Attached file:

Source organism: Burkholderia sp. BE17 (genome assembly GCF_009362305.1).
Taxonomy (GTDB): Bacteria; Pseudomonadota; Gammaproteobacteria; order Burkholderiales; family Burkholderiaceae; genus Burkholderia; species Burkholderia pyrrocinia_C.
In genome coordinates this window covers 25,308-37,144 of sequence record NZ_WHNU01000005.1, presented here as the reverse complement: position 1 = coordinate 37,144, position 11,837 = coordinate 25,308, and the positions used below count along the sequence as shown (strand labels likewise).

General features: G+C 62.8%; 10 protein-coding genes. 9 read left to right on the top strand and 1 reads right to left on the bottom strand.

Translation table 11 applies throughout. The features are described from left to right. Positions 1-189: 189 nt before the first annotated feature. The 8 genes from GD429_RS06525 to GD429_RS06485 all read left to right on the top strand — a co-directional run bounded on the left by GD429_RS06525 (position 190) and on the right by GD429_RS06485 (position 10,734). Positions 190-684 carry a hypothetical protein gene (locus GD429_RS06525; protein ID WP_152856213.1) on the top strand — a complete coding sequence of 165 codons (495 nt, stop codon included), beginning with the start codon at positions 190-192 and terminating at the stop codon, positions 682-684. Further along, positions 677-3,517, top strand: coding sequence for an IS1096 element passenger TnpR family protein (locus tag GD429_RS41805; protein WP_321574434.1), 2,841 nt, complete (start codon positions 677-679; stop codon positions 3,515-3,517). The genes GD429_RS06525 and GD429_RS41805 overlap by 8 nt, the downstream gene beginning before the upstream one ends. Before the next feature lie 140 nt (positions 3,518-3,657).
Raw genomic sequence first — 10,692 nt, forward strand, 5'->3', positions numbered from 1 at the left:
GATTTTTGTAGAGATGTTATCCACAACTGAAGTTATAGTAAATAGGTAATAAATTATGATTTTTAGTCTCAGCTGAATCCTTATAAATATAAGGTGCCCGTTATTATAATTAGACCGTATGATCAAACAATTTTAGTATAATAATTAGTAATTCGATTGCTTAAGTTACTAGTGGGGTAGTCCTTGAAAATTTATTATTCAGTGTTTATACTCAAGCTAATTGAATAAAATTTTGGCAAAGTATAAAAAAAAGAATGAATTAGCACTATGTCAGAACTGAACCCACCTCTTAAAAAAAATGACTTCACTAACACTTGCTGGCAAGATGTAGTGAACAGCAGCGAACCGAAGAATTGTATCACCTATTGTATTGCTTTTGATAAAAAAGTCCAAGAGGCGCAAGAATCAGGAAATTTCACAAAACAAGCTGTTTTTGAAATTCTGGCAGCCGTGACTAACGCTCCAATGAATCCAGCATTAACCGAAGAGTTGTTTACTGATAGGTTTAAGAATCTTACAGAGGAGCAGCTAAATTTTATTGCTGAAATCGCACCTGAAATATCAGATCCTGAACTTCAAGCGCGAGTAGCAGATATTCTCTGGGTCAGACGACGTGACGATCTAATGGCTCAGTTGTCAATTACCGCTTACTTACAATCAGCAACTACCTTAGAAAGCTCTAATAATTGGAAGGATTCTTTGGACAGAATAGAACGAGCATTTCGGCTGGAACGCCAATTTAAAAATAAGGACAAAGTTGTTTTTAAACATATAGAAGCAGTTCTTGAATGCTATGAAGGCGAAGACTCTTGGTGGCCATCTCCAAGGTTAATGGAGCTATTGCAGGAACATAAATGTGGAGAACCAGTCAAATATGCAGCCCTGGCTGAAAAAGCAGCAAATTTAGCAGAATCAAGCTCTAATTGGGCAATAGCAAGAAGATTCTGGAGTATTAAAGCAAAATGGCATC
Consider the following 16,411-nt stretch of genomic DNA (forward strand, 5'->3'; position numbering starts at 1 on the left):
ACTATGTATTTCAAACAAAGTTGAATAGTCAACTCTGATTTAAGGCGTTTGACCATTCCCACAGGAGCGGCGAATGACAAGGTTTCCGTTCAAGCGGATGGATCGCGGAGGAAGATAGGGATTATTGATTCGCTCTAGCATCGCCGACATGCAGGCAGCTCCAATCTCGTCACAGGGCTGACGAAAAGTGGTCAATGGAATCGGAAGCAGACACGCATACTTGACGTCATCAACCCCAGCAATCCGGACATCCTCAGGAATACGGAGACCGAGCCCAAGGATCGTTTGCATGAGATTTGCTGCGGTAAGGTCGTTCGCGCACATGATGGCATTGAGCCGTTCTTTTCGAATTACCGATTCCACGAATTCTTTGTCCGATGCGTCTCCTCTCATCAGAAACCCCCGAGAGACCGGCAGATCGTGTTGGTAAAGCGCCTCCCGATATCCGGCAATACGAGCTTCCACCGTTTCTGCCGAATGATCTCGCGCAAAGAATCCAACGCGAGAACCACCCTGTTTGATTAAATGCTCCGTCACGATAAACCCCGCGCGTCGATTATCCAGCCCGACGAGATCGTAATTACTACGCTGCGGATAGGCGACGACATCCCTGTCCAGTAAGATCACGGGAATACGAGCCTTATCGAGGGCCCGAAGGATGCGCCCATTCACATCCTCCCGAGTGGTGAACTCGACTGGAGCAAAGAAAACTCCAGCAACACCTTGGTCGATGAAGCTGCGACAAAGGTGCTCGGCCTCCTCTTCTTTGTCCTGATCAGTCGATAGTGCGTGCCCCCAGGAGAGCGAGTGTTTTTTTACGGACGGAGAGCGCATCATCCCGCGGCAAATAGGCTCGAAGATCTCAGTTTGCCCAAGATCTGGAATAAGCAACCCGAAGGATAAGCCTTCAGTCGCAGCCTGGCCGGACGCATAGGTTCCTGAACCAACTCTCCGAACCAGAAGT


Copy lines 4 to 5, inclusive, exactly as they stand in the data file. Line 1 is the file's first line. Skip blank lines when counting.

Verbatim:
General features: G+C 62.8%; 10 protein-coding genes. 9 read left to right on the top strand and 1 reads right to left on the bottom strand.

Translation table 11 applies throughout. The features are described from left to right. Positions 1-189: 189 nt before the first annotated feature. The 8 genes from GD429_RS06525 to GD429_RS06485 all read left to right on the top strand — a co-directional run bounded on the left by GD429_RS06525 (position 190) and on the right by GD429_RS06485 (position 10,734). Positions 190-684 carry a hypothetical protein gene (locus GD429_RS06525; protein ID WP_152856213.1) on the top strand — a complete coding sequence of 165 codons (495 nt, stop codon included), beginning with the start codon at positions 190-192 and terminating at the stop codon, positions 682-684. Further along, positions 677-3,517, top strand: coding sequence for an IS1096 element passenger TnpR family protein (locus tag GD429_RS41805; protein WP_321574434.1), 2,841 nt, complete (start codon positions 677-679; stop codon positions 3,515-3,517). The genes GD429_RS06525 and GD429_RS41805 overlap by 8 nt, the downstream gene beginning before the upstream one ends. Before the next feature lie 140 nt (positions 3,518-3,657).